Memphis, TN – Saturday a diverse crowd of Memphians gathered near the city’s downtown area to stand in support of the removal of a long-standing and controversial landmark. The park and statue named for Nathan Bedford Forrest is just one of several around the country. For many people in attendance at the protest, the presence of the statue represents a piece of history rooted in degradation and disenfranchisement to members of society whom find it offensive. Forrest, who died in 1877 was a Confederate army general during the American civil war; a time when the country was divided over the issued of slavery and the ensuing inhuman treatment of individuals who were subject to bondage.
With hundreds in attendance at the event several speakers addressed the crowd to relay their message of struggle as well as, their hope for Memphis and the nation at large that such symbols will ultimately be removed so that the U.S. may began to heal and made whole by reconciling a very fragmented past. The gathering in Memphis was just one of several of its kind happening across the country to protest such antiquated monuments. In reference to the statue event speaker and minster of Gifts of Life ministries, Andrew Johnson, stated “it was a rhetorical masterpieces that the confederate states of America erected statues in the United States of America to venerate their heroes.” In light of various protest around the country president Trump also released a statement via tweet saying, “sad to see the history and culture of our great country being ripped apart with the removal of our beautiful statues and monuments.” Nevertheless, one can learn from the past in the proper place and context however, symbolisms of divisiveness and intimidation should be examined and learned from behind closed doors. Not in a public space or park.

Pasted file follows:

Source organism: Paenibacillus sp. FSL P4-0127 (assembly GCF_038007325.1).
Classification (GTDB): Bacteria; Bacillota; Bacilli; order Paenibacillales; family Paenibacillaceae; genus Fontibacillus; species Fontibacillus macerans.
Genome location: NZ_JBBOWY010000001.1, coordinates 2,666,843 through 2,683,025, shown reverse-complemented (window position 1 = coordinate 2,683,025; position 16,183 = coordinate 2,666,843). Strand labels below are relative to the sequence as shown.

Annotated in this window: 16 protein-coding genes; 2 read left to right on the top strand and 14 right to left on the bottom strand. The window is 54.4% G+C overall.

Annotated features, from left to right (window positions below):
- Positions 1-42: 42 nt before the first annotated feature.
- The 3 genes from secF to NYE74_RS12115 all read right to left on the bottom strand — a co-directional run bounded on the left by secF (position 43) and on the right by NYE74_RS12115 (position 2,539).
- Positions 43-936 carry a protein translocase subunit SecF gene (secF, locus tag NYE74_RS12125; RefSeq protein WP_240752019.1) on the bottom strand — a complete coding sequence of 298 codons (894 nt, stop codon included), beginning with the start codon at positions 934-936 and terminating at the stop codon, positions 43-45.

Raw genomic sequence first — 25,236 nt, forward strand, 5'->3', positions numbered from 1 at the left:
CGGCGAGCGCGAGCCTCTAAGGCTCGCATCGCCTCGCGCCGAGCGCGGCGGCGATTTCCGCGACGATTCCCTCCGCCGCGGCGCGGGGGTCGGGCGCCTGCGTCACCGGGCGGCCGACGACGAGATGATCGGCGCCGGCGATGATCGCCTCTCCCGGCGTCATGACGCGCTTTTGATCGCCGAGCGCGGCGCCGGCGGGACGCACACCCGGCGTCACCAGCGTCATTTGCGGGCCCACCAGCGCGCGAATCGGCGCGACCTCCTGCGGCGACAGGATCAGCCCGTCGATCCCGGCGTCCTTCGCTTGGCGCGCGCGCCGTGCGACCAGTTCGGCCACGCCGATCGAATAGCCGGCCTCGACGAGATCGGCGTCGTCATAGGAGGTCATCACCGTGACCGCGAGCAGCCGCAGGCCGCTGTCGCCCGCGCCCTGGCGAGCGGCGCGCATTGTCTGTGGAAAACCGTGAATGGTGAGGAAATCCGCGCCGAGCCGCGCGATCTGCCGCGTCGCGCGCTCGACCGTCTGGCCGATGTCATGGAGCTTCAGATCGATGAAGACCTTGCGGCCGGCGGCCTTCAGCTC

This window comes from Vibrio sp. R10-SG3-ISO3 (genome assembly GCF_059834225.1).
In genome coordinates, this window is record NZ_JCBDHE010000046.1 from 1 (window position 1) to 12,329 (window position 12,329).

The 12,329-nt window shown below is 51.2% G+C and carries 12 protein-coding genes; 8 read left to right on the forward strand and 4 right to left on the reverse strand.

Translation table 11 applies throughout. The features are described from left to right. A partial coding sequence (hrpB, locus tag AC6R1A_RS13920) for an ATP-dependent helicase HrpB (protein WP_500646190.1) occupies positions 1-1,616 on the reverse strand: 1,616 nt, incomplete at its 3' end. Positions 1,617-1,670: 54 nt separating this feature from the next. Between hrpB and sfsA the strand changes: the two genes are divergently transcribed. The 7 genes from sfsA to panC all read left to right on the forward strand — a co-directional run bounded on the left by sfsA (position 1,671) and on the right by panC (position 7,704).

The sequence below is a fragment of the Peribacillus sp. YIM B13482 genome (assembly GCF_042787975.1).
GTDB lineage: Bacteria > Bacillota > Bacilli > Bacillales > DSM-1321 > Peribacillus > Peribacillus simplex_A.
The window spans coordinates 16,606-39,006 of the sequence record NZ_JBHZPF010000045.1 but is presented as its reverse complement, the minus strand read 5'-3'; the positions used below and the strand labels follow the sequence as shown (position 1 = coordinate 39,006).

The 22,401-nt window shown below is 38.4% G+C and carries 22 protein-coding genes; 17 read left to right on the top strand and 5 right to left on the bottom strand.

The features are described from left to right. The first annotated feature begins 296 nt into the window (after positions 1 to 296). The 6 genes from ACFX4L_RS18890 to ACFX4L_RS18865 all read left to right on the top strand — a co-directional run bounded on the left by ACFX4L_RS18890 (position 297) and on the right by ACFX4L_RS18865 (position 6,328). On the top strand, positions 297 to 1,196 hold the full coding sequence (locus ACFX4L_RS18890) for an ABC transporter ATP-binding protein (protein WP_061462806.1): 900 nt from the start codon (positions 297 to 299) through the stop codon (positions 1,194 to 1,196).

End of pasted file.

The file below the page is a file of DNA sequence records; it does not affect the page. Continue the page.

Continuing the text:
As the protest grew more intense few arrests were made (4-5) as law enforcement moved in to ensure that the statue was protected and not defaced. However, contrary to some accounts those detained were done so because they resisted as officers attempted to confiscate protest paraphernalia, i.e. banners, tarps, etc. not because they were on or near the statue’s platform. Some members of the crowd had tried to explain to officers that the cover-up of the statue would only be symbolic as a sign of solidarity and that it could simply be removed once the gesture had been made. However, officers insisted that crowd not make the attempt. The video above contains footage from the event. As of Saturday Trump posted another tweet in referencing the dichotomy in America. Below, view the tweet.
Our great country has been divided for decades. Sometimes you need protest in order to heal, & we will heal, & be stronger than ever before!
— Donald J. Trump (@realDonaldTrump) August 19, 2017